Transcript: Beyond the Duty to Consult: Indigenous Perspectives
One thing that I think is really important about the duty to consult is that it touches every single business line in every single department, in all of government of Canada. So it really has a way as an obligation of really impacting everything we've been tasked to set out to do. And it does so in a way that also touches every region in Canada, all the Indigenous groups, all distinctions. And so really thinking that through, we can imagine it's such a powerful tool for reconciliation to have this opportunity to have conversations.
And so often we're very warmly welcomed into communities to to have this dialog. And so I think that this is a way, you know, how we take on consultation and how we take on delivering the activities that we do in government is a really great opportunity for us to build and renew our relationship. So kind of that is one message I think I'd really like to give.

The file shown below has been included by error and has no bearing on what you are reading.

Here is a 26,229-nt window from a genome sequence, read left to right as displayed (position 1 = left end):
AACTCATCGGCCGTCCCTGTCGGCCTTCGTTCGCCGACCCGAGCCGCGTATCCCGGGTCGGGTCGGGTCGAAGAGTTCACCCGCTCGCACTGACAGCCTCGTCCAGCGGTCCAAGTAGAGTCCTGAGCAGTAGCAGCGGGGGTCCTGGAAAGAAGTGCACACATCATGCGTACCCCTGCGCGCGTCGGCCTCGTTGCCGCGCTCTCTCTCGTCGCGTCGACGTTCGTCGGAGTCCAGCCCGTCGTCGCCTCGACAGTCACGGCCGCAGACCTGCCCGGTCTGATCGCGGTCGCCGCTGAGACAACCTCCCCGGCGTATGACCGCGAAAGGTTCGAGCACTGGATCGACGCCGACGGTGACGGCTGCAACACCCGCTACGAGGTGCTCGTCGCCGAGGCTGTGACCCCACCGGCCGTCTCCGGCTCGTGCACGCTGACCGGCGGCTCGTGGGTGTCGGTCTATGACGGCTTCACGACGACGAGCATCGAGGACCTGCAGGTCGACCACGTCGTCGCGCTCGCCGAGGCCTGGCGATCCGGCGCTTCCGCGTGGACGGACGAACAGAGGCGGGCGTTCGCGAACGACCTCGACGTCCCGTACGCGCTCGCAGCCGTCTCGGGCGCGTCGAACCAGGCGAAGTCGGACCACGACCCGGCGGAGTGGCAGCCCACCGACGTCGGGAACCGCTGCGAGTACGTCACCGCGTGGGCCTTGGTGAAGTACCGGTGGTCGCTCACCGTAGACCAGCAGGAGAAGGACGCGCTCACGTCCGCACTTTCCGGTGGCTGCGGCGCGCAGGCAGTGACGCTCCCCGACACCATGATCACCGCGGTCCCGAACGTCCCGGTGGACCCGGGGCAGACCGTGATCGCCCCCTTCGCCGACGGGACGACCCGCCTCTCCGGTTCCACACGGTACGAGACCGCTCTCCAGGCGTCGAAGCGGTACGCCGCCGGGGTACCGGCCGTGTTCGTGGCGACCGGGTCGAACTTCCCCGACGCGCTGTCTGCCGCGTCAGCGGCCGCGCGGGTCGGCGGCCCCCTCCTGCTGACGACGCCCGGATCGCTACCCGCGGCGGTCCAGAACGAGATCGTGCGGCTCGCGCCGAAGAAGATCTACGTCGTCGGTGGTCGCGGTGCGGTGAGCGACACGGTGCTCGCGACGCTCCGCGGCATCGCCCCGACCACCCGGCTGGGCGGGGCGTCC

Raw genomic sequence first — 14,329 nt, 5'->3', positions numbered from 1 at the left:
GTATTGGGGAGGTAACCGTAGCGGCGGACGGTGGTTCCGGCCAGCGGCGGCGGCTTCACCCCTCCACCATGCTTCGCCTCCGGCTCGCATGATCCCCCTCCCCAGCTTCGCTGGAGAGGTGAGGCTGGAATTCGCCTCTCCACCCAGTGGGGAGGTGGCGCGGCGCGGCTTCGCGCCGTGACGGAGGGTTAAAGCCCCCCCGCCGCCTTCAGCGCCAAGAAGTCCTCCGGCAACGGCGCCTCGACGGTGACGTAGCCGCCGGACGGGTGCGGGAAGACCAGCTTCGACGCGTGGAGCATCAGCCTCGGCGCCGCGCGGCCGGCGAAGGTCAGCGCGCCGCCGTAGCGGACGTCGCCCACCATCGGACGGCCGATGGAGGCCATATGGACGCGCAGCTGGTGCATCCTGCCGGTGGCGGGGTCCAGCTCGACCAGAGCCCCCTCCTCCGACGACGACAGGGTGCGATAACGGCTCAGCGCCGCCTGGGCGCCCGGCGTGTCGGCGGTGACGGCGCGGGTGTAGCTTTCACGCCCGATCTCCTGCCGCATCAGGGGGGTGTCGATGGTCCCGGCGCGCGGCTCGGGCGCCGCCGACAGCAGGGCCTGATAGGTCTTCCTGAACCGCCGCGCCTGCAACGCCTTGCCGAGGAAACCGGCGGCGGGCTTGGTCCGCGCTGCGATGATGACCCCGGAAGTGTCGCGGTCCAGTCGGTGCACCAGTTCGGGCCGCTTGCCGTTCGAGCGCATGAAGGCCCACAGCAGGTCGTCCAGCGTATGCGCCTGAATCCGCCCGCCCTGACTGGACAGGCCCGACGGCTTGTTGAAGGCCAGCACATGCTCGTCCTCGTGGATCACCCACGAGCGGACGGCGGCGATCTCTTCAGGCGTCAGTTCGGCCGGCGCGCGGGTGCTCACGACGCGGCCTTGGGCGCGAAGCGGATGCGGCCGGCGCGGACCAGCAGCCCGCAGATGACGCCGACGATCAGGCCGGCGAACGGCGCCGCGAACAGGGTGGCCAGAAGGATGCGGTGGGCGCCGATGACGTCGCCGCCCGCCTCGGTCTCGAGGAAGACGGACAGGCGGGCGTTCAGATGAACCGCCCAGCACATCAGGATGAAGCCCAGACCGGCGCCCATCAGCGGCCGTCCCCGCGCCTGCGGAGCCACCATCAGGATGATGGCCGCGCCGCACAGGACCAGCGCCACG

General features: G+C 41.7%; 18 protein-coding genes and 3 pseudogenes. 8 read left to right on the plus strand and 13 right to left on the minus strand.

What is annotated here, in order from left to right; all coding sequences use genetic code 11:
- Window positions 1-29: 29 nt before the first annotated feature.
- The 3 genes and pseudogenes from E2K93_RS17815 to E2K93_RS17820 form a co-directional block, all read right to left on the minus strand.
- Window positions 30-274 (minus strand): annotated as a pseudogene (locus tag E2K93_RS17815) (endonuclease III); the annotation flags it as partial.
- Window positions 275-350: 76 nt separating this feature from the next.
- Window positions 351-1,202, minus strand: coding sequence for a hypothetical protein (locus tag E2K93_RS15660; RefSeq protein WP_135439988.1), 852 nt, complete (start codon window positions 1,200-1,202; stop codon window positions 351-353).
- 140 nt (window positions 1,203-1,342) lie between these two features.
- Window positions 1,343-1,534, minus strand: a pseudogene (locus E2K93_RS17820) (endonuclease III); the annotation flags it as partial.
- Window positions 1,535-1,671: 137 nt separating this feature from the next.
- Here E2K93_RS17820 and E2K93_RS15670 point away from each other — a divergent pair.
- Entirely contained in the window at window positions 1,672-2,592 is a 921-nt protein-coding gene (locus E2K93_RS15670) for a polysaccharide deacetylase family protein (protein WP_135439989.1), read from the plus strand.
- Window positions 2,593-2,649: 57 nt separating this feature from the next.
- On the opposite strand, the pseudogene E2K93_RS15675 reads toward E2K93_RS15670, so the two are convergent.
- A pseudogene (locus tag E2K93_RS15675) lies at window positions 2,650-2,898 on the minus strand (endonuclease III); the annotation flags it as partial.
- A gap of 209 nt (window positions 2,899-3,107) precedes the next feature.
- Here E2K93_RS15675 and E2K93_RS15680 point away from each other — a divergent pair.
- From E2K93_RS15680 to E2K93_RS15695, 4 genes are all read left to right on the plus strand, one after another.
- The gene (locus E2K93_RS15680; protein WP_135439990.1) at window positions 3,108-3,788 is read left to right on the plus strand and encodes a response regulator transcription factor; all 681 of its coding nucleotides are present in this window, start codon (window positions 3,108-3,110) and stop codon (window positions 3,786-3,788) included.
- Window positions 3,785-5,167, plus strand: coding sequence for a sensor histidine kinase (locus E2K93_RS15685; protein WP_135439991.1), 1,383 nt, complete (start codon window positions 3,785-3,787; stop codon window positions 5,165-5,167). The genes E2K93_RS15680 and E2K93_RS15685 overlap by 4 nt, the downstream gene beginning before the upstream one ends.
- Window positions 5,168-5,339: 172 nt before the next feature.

We know that the duty to consult and our obligations have been evolving a lot over the decades and for a lot of reasons, we have a lot of legal interpretations, we have a lot of legal decisions and most recently as yesterday. And but we also have a lot of policy drivers and we have a lot of other intent as well. We we are really here in Canada to rebuild a relationship. And if we can use this as a tool, not just because it's kind of a box checking or an obligation, one more obligation, that we have, to view it as something that this is an opportunity for us to kind of reset how we've built relationships in the past. I think that's a good way for us to view it.